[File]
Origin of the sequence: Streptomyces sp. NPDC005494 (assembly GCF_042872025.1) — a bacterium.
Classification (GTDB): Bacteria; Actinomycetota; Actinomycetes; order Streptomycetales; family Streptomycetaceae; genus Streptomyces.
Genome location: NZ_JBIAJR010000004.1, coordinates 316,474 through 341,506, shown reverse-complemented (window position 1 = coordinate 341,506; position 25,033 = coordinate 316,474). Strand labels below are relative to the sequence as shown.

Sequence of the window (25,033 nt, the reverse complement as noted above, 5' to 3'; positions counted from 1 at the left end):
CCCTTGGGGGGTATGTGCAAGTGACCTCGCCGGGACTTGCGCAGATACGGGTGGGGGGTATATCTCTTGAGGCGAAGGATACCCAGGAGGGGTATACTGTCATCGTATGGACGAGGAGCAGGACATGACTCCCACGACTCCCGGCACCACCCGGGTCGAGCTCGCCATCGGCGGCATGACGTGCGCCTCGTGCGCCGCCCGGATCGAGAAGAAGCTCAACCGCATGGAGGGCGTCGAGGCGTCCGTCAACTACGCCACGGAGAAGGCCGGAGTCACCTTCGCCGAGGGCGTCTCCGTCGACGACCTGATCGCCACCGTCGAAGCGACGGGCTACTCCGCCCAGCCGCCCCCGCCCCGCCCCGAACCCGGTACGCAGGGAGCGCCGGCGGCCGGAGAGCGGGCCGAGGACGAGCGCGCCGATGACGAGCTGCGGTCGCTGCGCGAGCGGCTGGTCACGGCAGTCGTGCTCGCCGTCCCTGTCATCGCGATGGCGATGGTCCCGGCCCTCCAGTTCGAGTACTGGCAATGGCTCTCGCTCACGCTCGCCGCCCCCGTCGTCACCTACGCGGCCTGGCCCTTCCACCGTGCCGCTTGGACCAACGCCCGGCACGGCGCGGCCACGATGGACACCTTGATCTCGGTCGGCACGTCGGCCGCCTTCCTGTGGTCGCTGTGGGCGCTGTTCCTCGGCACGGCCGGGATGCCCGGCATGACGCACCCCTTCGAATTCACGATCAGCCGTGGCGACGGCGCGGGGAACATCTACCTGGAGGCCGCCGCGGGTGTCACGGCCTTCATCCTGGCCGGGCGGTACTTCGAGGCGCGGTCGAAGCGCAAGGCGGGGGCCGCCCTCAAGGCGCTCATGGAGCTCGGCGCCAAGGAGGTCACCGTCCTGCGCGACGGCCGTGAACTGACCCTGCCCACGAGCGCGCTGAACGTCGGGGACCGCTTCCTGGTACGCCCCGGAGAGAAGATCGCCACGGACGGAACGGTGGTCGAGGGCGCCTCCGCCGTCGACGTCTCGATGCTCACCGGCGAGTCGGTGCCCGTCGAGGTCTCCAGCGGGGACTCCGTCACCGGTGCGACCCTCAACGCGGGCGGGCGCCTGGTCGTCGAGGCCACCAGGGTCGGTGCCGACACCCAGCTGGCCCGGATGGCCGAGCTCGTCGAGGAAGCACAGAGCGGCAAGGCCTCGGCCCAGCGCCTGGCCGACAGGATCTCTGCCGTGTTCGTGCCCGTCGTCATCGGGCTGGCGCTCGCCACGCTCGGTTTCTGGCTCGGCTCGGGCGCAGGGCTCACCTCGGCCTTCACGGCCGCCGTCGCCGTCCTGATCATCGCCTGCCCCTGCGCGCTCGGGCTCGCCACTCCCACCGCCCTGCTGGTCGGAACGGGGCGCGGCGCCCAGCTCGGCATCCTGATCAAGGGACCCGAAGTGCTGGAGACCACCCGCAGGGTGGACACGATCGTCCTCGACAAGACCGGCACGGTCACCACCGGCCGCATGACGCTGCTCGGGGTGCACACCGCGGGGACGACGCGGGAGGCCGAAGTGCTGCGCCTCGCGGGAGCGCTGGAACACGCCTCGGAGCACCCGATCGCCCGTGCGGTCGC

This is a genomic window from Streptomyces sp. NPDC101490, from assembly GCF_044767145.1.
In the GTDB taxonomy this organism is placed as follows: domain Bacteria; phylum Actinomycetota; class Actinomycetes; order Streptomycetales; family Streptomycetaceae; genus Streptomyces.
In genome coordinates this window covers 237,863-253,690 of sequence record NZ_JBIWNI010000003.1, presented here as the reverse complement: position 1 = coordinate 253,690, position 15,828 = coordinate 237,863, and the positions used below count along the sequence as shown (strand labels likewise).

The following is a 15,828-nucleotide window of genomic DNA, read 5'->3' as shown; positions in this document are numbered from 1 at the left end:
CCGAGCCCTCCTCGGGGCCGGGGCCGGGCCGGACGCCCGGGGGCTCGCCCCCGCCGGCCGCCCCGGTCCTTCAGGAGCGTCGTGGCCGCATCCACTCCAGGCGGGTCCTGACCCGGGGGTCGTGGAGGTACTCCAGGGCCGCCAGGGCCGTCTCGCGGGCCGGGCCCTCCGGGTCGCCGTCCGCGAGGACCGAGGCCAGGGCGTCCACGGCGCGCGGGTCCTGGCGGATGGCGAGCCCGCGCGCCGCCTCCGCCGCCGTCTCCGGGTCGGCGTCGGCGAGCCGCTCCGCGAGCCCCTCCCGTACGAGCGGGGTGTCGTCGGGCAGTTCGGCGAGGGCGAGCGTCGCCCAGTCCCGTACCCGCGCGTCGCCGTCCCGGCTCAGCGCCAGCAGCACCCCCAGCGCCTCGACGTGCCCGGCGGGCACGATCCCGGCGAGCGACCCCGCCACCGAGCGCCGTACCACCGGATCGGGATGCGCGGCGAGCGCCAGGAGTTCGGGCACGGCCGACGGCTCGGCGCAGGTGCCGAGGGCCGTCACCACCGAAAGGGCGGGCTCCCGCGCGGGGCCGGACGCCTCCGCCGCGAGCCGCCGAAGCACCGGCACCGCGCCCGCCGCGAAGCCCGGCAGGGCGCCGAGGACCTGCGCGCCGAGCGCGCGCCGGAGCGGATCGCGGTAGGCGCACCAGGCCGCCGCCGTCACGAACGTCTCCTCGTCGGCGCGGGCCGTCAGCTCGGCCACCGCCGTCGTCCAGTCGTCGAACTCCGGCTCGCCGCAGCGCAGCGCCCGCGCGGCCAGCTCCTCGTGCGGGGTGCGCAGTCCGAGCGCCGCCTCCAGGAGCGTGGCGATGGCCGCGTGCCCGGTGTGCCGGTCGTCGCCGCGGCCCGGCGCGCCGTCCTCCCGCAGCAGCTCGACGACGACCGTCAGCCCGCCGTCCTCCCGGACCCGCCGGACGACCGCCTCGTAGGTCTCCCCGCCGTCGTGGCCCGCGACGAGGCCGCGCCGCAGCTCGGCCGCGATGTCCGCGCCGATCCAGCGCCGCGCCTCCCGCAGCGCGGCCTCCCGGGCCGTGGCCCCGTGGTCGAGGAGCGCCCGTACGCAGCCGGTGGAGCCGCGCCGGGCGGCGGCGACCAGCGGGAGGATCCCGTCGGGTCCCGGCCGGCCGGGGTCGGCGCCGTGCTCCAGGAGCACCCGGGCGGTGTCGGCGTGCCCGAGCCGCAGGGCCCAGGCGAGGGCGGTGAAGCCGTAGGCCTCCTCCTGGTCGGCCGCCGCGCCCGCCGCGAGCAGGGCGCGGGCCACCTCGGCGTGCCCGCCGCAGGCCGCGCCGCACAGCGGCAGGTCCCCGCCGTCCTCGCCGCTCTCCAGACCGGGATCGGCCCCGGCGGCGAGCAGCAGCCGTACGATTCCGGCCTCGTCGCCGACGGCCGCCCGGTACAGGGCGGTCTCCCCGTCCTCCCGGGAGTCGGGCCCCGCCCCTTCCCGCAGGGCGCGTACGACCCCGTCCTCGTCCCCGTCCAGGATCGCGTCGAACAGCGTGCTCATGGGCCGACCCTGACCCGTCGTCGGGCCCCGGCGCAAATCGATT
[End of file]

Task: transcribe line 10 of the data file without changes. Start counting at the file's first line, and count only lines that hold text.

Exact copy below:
CCGAGCCCTCCTCGGGGCCGGGGCCGGGCCGGACGCCCGGGGGCTCGCCCCCGCCGGCCGCCCCGGTCCTTCAGGAGCGTCGTGGCCGCATCCACTCCAGGCGGGTCCTGACCCGGGGGTCGTGGAGGTACTCCAGGGCCGCCAGGGCCGTCTCGCGGGCCGGGCCCTCCGGGTCGCCGTCCGCGAGGACCGAGGCCAGGGCGTCCACGGCGCGCGGGTCCTGGCGGATGGCGAGCCCGCGCGCCGCCTCCGCCGCCGTCTCCGGGTCGGCGTCGGCGAGCCGCTCCGCGAGCCCCTCCCGTACGAGCGGGGTGTCGTCGGGCAGTTCGGCGAGGGCGAGCGTCGCCCAGTCCCGTACCCGCGCGTCGCCGTCCCGGCTCAGCGCCAGCAGCACCCCCAGCGCCTCGACGTGCCCGGCGGGCACGATCCCGGCGAGCGACCCCGCCACCGAGCGCCGTACCACCGGATCGGGATGCGCGGCGAGCGCCAGGAGTTCGGGCACGGCCGACGGCTCGGCGCAGGTGCCGAGGGCCGTCACCACCGAAAGGGCGGGCTCCCGCGCGGGGCCGGACGCCTCCGCCGCGAGCCGCCGAAGCACCGGCACCGCGCCCGCCGCGAAGCCCGGCAGGGCGCCGAGGACCTGCGCGCCGAGCGCGCGCCGGAGCGGATCGCGGTAGGCGCACCAGGCCGCCGCCGTCACGAACGTCTCCTCGTCGGCGCGGGCCGTCAGCTCGGCCACCGCCGTCGTCCAGTCGTCGAACTCCGGCTCGCCGCAGCGCAGCGCCCGCGCGGCCAGCTCCTCGTGCGGGGTGCGCAGTCCGAGCGCCGCCTCCAGGAGCGTGGCGATGGCCGCGTGCCCGGTGTGCCGGTCGTCGCCGCGGCCCGGCGCGCCGTCCTCCCGCAGCAGCTCGACGACGACCGTCAGCCCGCCGTCCTCCCGGACCCGCCGGACGACCGCCTCGTAGGTCTCCCCGCCGTCGTGGCCCGCGACGAGGCCGCGCCGCAGCTCGGCCGCGATGTCCGCGCCGATCCAGCGCCGCGCCTCCCGCAGCGCGGCCTCCCGGGCCGTGGCCCCGTGGTCGAGGAGCGCCCGTACGCAGCCGGTGGAGCCGCGCCGGGCGGCGGCGACCAGCGGGAGGATCCCGTCGGGTCCCGGCCGGCCGGGGTCGGCGCCGTGCTCCAGGAGCACCCGGGCGGTGTCGGCGTGCCCGAGCCGCAGGGCCCAGGCGAGGGCGGTGAAGCCGTAGGCCTCCTCCTGGTCGGCCGCCGCGCCCGCCGCGAGCAGGGCGCGGGCCACCTCGGCGTGCCCGCCGCAGGCCGCGCCGCACAGCGGCAGGTCCCCGCCGTCCTCGCCGCTCTCCAGACCGGGATCGGCCCCGGCGGCGAGCAGCAGCCGTACGATTCCGGCCTCGTCGCCGACGGCCGCCCGGTACAGGGCGGTCTCCCCGTCCTCCCGGGAGTCGGGCCCCGCCCCTTCCCGCAGGGCGCGTACGACCCCGTCCTCGTCCCCGTCCAGGATCGCGTCGAACAGCGTGCTCATGGGCCGACCCTGACCCGTCGTCGGGCCCCGGCGCAAATCGATT